So, Independence Week fades into the past, amid various events in our nation—events that made our birthday seem to pale into insignificance, by comparison. Aside from the frankly disturbing Supreme Court ruling on Obamacare (which I discussed last time), there’s the long-belated vote to hold Attorney General Eric Holder in contempt—as, to be blunt, he so rightfully deserved. There’s also Mitt Romney’s admittedly bumbling method of handling the aforementioned ruling. Honestly…I think he was caught every bit off guard as the rest of us— only more so.
But I digress. Amidst all of this, I think it’s best to look back at the reason why we observe the Fourth of July in the first place— what makes our national birthday so important. For if we forget our heritage, we forget the reason America was founded in the first place— and if we forget that reason, we abandon it.
When Thomas Jefferson wrote the Declaration of Independence in 1776, he didn’t write it because it “looked good”. He didn’t write it because he thought it’d be “popular”. He wrote it because he held “these truths to be self-evident”— That all men are created equal…
Referring to John Locke’s First Treatise on government, Jefferson— and the other Founding Fathers with him— rejected the idea that some people were entitled— be it through “divine right” or nature— to rule or govern the others. Every human being is born as exactly that— a human being, no more, no less.
However, Jefferson did not write— nor did Locke ever contend— that all men are guaranteed equality of outcome or opportunity. Indeed, when the French Revolution dared to proclaim “egality” along with “liberty” and “fraternity”, the Framers were horrified at such philosophical corruption.
…That they are endowed by their Creator with certain unalienable rights… Leftists (and secularists in general) self-righteously tend to seek to conveniently omit “by their Creator” whenever they quote this famous passage— leaving an ellipses so blatant to those who know the passage, and so unnecessary when one considers that, well, it’s only three words. Why omit them, if not out of (I’ll say it) cowardice?
Yes… they are cowards. Secularists don’t dare admit to the Christian heritage of America, conveniently chopping up quotes from the Framers to make them seem to say exactly the opposite of what they did say. For proof, take a good look at the various atheist web sites, and the “quotes” they drop— and then, look at the sources yourself.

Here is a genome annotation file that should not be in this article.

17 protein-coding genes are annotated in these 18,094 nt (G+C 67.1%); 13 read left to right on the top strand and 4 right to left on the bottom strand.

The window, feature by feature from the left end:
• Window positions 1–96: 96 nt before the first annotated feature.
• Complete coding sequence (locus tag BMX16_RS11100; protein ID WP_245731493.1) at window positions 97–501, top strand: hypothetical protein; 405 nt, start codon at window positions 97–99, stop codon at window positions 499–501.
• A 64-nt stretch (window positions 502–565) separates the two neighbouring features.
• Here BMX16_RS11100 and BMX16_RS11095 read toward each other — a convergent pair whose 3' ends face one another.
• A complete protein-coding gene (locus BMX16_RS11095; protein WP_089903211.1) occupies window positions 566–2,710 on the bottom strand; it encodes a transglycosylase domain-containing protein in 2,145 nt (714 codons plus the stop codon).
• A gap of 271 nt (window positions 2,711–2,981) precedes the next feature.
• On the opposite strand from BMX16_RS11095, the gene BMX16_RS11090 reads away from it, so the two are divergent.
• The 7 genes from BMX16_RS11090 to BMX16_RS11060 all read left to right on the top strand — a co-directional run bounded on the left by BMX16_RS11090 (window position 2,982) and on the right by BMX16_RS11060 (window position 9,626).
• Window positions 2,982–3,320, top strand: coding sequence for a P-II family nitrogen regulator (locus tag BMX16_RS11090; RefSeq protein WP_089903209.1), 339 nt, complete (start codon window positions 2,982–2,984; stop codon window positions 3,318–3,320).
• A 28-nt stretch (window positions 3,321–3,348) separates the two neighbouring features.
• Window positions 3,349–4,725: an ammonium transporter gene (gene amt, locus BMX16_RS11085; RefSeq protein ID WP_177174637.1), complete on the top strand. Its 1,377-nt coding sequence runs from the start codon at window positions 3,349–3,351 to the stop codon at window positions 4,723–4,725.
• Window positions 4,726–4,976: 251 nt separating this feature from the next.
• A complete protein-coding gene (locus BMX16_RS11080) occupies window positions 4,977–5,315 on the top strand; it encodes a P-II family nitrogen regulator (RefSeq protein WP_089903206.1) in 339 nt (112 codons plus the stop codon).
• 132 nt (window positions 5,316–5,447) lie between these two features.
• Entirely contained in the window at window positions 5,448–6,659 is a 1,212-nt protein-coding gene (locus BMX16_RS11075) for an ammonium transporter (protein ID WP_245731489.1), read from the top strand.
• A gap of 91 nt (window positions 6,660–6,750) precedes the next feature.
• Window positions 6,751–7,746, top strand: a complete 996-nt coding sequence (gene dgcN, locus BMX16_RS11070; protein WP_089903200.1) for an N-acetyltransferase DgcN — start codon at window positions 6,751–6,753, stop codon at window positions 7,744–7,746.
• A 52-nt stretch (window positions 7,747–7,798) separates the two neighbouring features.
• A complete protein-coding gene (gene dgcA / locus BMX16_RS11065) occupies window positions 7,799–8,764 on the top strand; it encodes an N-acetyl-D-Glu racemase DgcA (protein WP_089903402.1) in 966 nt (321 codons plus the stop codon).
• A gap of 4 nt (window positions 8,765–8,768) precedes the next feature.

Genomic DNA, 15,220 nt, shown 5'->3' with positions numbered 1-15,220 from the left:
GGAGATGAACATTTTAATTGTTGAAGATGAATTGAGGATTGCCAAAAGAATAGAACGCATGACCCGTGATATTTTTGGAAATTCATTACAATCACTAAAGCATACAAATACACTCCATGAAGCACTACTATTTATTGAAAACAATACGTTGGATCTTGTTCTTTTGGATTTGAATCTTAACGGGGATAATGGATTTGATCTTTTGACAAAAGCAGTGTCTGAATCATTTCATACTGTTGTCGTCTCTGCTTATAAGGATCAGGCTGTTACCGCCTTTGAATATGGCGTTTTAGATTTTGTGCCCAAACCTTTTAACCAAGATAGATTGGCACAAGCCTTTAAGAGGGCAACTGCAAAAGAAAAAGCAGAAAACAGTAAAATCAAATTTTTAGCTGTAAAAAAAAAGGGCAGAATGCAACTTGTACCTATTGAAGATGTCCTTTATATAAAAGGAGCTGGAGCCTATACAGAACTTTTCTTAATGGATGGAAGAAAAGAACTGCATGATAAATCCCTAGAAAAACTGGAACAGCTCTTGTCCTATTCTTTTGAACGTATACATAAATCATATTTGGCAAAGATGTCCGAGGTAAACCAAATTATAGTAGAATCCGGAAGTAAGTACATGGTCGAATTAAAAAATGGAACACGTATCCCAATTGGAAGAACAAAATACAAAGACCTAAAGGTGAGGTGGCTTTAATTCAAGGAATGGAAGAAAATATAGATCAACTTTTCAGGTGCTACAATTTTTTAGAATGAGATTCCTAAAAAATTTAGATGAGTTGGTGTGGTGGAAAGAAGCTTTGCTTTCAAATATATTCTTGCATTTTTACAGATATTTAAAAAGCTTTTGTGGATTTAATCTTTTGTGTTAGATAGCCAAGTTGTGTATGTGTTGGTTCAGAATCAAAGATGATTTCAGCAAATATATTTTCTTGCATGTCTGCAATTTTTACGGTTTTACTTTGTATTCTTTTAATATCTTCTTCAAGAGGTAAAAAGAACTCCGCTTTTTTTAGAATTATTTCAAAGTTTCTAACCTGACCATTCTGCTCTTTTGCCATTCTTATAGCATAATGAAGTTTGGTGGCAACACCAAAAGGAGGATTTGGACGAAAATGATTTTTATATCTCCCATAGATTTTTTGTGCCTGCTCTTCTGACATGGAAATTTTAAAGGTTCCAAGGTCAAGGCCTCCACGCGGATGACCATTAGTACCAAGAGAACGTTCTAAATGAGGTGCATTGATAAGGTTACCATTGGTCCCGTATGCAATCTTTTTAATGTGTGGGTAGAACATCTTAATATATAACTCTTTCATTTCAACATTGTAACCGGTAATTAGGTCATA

…That among these are Life… The right to one’s life, regardless of color, race, gender, belief system, age, health… or state of birth. (Founding Father Dr. Benjamin Rush led the first campaign to eliminate abortion in America. So much for the “right to privacy” argument….)
…Liberty… Freedom— personal and economic— the right to one’s own life, and all the implications thereof.
…and the Pursuit of Happiness. Not the right to happiness, per se— you are not entitled to get things at the expense of others. Locke specified this as the right of private property. This is an affirmation of the free-market, free-enterprise, capitalist system we enjoy— or would enjoy, if only our government would stop presuming that it can run our businesses better than we can. (Most of these people—representatives or regulatory bureaucrats— have never run a business in their lives. The arrogance never ceases to astound me.)
Of course, this begs for the question: why did Jefferson change it to “Pursuit of Happiness”? Simple— he understood that writing “Property” would cause slave-owners to gloat about their “rights” in that area.
“But Jefferson owned slaves, too!”
I know. And his writings imply he struggled with his own double standard. There is no one explanation for his contradiction—my personal guess is that, like Abraham Lincoln after him, he was more than a little concerned that freed slaves as a rule would be unable to adjust to such freedom cold turkey. (Some such Framers were less concerned than others. Washington had made it a point to free all his slaves; Jefferson freed some, but not all. And Lincoln eventually bit the proverbial bullet and signed Emancipation.)
Needless to say, the concept of human rights can get a little tricky. The U.N. seeks to impose its own standards. We would do well to adhere to our Declaration— and dismiss the world’s attempt to “correct” it.